That all sounds positive Marinet. If you aren’t familiar with the taste of homemade kefir, I guess it might be possible to think it ‘off’ when it is just tangy. The longer you ferment a batch the tangier it is and if you ferment in a lidded container, it even has a light effervescence on the tongue. It’s really only by experience and experimenting, that you will get to know the variations in the end product. I’d give the product produced this time a taste and if it’s okay, don’t worry about washing the grains, just keep going and enjoy our home fermented kefir.
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Thank you Sunny, I do appreciate your help. Happy to report that the second batch was full of deliciousness! Strained easily and it’s given me enough for several days so the grains are in milk in the fridge.
The sauerkraut I started last week also seems to be doing it’s thing, My kitchen is becoming a fermenting powerhouse! My son & daughter in law think I’m weird but it makes me happy 😍
Today, I moved my kraut from crock to jars. I set it up two weeks ago and checked it middle of last week and the taste was developing nicely. I had to remove a little scum at that time, but nothing major and nothing nasty looking. Today, the flavour was good and although it isn’t completely translucent, as it still has a good crunch and the taste is right, I decided to transfer it to two jars – to one I added some caraway seeds and the other some crushed dried chillies. Have them in the fridge now and will try them with a meal later in the week, once the added spices have had a chance to infuse a bit – it’s all quite exciting!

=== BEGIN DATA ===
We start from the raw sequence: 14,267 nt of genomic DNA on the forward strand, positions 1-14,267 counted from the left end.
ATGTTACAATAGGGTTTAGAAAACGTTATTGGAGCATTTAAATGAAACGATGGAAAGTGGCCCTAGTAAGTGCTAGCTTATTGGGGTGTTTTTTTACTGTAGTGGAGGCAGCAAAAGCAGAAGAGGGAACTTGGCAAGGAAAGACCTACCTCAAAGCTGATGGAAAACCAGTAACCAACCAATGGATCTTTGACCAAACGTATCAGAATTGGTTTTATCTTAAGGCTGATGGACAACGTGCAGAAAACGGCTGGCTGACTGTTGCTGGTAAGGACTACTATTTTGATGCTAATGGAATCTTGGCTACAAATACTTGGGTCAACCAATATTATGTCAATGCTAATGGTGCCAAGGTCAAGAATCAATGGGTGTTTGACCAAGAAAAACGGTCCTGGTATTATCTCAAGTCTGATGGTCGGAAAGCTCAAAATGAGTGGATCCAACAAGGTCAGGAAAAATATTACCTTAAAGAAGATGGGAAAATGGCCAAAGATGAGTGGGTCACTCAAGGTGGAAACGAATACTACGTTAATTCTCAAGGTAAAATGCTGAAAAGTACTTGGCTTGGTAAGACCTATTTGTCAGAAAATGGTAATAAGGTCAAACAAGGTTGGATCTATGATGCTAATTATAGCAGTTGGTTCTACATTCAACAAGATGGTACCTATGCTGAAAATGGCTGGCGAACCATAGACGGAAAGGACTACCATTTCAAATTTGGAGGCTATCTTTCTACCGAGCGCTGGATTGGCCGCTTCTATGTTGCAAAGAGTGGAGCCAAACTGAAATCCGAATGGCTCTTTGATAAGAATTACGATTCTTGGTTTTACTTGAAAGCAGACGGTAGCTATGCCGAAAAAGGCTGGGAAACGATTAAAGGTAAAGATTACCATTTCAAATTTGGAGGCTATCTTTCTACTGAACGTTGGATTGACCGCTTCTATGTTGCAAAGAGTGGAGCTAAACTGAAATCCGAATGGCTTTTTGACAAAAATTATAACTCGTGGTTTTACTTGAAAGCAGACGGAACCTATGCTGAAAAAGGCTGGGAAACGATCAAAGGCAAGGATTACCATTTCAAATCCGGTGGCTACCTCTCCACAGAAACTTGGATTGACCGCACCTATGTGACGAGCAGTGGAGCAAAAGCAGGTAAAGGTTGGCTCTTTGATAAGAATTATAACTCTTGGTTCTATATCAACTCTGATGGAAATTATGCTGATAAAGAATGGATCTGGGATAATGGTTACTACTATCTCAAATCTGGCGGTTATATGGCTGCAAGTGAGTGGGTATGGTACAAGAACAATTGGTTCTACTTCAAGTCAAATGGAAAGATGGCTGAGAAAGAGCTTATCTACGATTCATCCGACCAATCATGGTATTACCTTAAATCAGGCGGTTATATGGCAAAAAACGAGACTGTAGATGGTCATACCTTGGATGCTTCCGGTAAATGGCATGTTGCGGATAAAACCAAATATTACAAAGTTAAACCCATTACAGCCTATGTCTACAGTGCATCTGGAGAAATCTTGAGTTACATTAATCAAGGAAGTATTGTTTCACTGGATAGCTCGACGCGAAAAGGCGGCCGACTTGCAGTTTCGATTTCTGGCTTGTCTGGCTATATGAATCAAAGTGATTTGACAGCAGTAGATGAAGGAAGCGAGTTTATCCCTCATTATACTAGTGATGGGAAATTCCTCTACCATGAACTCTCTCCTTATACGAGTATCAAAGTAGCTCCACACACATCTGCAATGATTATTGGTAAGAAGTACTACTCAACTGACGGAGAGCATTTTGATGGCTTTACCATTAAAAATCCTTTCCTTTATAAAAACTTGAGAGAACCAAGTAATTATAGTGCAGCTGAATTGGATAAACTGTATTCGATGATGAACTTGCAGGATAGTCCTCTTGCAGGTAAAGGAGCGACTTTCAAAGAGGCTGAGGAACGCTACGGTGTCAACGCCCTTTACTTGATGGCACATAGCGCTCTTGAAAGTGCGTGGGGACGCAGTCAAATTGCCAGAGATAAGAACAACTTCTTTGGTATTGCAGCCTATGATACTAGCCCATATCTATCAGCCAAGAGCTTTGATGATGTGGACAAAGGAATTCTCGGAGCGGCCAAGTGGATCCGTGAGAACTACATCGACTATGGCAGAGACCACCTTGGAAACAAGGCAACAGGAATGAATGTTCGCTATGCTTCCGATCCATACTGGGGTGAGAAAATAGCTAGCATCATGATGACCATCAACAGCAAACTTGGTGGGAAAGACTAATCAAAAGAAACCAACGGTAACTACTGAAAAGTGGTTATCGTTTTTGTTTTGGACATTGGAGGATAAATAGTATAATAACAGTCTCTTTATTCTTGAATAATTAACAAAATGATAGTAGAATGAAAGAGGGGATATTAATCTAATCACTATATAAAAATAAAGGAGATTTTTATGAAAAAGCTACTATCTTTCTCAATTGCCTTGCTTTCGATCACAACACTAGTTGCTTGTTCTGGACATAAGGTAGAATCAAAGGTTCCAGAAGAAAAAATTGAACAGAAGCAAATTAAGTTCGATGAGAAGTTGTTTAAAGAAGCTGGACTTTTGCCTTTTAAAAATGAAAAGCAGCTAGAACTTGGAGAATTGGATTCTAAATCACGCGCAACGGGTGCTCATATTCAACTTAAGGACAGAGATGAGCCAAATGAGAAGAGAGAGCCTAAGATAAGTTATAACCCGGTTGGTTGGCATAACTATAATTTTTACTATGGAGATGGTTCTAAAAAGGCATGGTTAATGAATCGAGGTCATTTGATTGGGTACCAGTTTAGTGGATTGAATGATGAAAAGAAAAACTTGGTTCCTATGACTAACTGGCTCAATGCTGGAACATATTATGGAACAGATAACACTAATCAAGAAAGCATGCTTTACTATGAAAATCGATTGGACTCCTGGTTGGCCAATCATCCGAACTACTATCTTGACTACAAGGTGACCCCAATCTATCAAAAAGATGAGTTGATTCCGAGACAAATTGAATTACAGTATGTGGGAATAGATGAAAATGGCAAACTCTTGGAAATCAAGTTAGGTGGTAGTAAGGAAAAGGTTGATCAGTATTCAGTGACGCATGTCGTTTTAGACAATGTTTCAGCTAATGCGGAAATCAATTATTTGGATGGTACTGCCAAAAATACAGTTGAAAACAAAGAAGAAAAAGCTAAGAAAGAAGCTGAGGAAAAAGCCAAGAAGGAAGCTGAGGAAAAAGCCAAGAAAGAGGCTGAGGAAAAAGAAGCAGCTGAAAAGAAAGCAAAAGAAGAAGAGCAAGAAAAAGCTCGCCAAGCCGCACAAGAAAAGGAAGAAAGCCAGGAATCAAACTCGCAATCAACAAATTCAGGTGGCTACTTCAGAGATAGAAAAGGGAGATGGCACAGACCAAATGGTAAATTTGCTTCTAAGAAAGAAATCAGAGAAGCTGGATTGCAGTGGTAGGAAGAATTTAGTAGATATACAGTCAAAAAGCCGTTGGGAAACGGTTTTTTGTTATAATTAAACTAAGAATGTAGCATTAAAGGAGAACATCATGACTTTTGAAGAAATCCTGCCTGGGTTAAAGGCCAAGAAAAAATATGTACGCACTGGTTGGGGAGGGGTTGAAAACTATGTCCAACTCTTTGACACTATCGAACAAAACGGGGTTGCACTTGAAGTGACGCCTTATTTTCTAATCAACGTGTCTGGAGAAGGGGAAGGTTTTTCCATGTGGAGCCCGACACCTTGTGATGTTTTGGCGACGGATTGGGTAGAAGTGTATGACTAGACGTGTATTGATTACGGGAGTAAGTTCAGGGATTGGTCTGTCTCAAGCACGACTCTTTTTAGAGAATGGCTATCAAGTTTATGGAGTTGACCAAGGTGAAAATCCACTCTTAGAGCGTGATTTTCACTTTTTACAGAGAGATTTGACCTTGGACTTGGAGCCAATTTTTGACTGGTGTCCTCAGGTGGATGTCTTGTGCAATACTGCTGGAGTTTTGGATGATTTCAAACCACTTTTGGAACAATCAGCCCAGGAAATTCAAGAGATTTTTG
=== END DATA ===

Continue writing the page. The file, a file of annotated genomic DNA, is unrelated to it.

Thrilling reports, Mariet and Sunny. You’re inspiring me to give kefir a try despite my long-standing avoidance of milk. I can almost taste that tanginess just from your description, Mariet. 🙂
Sunny, congratulations on your kraut’s graduation day. I haven’t tried adding the spices at the refrigeration stage. I throw everything in before the ferment. I’m very curious to hear how well the flavor infuses during fridge week. I adore carraway in kraut, by the by. Every batch I’ve made I’ve added more each time. That’s another flavor I used to dislike that I now can’t get enough of, thank you BSD.
I’m so glad I started this thread – I will be using it for reference continually.
I’ve temporarily halted the sauerkraut consumption. The temperature of the room (16-17 degrees C) and the lack of space etc in a shared kitchen has made me realise this needs to be delayed until I have my own place.
However I’m still going with the kefir. I *think* I’m doing it right but… then I read something else and I get confused.
My kefir is thicker than milk and slightly tangy. So far so good. But then you guys talked about removing the whey… and now I have no idea all over again!! :-))
My grains have got huge – I need to split them I expect but at the moment my kefir sits for approx 24 hours in 16-17 degrees C (sometimes slightly warmer). Each time I harvest I wash the jar, add in my grains from the sieve and then add whole milk. Probably around 225ml at this point for approx 25g+ grains.
24 hours later I harvest – this involves:
– Removing the butter muslin that is held on with a rubber band
– Stirring the weird peaked gloopy white stuff with a little water separation
– Sieving it through a nylon sieve
– Putting the kefir in a sealed plastic box in the fridge for anything from 12-24 hours depending on when I decide to drink it